In light of the growing need for health professionals, the University of Miami’s School of Nursing and Health Studies (SONHS) started the first bachelor of science in public health program in South Florida.
Recently accredited by the Southern Association of Colleges and Schools, the major will help students understand disease prevention and the general wellness of world populations. They will also study biological, environmental, psychological and other factors that affect human health.
SONHS Dean Nilda Peragallo worked with Executive Vice President and Provost Thomas LeBlanc to develop the program in time for the fall 2012 semester.
“The new degree will open a world of new possibilities for our students to get hands-on experience to explore issues affecting public health in not only the United States, but also globally,” Peragallo said in a press release. “There is a skyrocketing demand for a well-trained public health workforce to tackle the 21st century’s most pressing health concerns, such as HIV/AIDS, obesity, terrorism and reemerging infectious diseases.”
The degree is normally completed at the graduate level, and allows aspiring nurses to enhance their clinical and research skills to face global health concerns.
The opportunities the degree provides will also lead to a variety of career options and goals.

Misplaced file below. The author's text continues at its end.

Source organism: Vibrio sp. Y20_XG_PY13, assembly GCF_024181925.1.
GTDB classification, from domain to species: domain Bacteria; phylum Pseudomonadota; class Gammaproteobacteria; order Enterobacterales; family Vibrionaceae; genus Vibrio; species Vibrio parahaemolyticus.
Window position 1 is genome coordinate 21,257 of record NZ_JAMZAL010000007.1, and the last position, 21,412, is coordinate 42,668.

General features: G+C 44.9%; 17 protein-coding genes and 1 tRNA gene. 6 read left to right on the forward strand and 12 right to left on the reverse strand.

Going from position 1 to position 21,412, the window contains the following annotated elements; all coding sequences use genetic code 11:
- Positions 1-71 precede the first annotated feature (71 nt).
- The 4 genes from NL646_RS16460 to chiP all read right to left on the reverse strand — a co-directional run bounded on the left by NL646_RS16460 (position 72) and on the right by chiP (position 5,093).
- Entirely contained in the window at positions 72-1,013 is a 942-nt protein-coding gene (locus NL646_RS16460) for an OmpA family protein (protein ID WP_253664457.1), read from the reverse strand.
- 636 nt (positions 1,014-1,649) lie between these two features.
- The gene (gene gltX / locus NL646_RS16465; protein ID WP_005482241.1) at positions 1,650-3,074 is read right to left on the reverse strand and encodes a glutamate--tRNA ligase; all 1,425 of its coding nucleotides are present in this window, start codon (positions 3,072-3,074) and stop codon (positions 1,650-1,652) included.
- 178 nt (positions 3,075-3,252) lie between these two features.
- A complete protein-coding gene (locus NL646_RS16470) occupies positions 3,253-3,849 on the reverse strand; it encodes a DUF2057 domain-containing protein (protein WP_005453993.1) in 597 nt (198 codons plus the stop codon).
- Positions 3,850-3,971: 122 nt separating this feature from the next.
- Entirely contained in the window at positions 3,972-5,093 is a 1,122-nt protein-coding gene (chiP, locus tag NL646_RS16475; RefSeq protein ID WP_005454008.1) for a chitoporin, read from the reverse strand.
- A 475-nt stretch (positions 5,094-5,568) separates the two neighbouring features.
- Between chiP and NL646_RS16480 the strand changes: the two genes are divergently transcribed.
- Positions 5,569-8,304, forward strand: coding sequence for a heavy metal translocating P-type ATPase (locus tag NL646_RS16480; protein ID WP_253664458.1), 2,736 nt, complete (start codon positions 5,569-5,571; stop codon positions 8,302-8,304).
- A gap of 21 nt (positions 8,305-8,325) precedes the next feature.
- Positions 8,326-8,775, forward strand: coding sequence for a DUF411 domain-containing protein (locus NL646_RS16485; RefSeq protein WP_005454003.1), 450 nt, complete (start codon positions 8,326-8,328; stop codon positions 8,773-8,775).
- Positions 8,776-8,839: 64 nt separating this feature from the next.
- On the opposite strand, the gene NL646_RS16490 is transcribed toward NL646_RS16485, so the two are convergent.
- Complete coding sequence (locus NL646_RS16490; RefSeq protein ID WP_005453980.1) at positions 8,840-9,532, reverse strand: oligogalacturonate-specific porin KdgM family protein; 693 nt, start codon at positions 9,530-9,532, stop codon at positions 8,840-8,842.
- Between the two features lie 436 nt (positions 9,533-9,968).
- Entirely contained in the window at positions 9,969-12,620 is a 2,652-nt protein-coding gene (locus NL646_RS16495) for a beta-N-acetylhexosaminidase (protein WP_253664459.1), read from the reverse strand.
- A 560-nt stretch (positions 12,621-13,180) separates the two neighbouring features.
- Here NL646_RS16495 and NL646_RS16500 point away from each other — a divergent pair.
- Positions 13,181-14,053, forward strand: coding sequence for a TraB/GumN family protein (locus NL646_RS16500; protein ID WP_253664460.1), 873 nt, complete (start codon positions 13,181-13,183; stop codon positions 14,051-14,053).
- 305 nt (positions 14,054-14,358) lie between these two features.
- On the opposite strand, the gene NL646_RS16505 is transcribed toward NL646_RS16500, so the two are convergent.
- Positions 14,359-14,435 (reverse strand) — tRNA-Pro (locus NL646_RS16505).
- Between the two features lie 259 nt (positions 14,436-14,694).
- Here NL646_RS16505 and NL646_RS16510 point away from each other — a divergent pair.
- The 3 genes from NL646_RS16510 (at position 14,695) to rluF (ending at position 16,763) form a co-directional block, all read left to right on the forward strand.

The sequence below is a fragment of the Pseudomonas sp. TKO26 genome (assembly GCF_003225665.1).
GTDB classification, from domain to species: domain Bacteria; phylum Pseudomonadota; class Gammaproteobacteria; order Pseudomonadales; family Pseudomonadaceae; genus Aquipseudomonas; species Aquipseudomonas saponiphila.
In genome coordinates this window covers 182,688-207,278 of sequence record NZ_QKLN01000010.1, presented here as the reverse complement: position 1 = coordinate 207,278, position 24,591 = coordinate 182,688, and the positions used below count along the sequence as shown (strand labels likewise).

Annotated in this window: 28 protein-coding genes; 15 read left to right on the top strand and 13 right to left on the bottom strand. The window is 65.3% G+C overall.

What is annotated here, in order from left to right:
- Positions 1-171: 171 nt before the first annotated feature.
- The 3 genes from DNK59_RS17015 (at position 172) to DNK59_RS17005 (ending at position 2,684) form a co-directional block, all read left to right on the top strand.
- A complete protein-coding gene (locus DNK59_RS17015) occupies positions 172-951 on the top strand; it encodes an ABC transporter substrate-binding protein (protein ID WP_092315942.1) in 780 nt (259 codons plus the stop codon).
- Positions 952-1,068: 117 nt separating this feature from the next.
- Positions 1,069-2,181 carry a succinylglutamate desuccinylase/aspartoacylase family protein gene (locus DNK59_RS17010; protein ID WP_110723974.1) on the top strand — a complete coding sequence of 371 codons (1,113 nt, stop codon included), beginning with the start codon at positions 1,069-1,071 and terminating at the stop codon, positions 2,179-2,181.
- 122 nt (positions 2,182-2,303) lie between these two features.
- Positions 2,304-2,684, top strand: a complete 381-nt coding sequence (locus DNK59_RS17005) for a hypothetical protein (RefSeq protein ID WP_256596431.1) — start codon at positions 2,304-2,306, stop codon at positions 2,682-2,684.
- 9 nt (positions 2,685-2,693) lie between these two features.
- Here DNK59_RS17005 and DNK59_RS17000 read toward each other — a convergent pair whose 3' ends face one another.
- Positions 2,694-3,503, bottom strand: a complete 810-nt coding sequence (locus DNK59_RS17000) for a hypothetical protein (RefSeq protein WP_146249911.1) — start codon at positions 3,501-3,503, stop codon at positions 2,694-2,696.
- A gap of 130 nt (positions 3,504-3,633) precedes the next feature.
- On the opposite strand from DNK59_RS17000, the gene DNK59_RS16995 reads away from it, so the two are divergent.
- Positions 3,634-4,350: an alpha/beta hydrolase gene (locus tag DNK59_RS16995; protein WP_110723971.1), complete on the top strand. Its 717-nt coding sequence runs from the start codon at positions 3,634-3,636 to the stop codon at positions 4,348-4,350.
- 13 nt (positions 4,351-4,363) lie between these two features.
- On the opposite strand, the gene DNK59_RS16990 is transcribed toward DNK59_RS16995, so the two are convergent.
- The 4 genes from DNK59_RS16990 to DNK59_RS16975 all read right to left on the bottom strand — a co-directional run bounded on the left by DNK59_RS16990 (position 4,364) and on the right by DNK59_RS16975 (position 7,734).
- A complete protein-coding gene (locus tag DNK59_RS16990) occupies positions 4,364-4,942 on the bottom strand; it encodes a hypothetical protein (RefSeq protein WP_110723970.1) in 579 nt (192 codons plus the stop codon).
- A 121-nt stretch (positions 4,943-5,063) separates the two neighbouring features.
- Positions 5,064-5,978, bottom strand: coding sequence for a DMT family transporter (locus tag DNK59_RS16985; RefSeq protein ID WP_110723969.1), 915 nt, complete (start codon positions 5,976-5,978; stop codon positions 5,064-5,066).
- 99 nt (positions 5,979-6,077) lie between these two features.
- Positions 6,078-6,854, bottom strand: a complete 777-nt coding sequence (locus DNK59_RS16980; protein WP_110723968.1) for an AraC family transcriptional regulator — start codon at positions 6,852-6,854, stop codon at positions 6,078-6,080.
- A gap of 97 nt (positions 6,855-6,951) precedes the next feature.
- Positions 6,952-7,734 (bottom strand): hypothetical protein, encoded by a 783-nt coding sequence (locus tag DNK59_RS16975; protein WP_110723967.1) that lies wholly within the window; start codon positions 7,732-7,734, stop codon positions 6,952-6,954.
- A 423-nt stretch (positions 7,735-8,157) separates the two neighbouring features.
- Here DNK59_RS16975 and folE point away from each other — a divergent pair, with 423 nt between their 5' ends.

“The Public Health degree will provide these individuals the opportunity to obtain careers in health education, prevention, health promotion and global health,” said Rosemary Hall, an associate professor at the SONHS.
Complementing a standard nursing track, the new major includes specific courses in epidemiology, communicable disease and health promotion and prevention.
One particular course, however, offers a unique perspective on public health. The class on field experience in community health will allow students to learn about servicing local and global communities, and foster UM’s mission of service.
With these benefits, students like sophomore Susana Guerrero find the BSPH to be an important asset for any nursing student.
“If I decide to declare the major, it will span my possibilities and opportunities,” Guerrero said. “It will also help me gain knowledge and experiences and develop my skills.”